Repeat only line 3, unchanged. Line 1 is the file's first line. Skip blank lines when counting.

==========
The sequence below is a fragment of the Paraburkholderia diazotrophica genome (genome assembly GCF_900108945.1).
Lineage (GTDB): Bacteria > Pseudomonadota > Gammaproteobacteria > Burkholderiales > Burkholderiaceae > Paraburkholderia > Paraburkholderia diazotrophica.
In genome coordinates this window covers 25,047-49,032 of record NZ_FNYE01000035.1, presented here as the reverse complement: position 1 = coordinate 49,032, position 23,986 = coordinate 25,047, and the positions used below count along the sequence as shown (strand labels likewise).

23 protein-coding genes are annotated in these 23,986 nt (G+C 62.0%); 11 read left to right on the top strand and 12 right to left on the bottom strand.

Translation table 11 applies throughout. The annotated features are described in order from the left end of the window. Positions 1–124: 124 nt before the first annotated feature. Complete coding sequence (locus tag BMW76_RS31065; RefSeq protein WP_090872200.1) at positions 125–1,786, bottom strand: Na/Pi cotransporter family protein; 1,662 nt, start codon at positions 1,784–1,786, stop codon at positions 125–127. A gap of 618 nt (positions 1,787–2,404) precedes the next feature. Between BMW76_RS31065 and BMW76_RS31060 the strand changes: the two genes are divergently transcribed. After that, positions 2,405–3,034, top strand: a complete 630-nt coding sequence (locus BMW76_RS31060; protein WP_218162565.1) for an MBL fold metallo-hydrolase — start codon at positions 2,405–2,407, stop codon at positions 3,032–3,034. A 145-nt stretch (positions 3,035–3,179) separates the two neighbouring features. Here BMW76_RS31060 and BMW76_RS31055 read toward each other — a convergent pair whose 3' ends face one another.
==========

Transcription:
In genome coordinates this window covers 25,047-49,032 of record NZ_FNYE01000035.1, presented here as the reverse complement: position 1 = coordinate 49,032, position 23,986 = coordinate 25,047, and the positions used below count along the sequence as shown (strand labels likewise).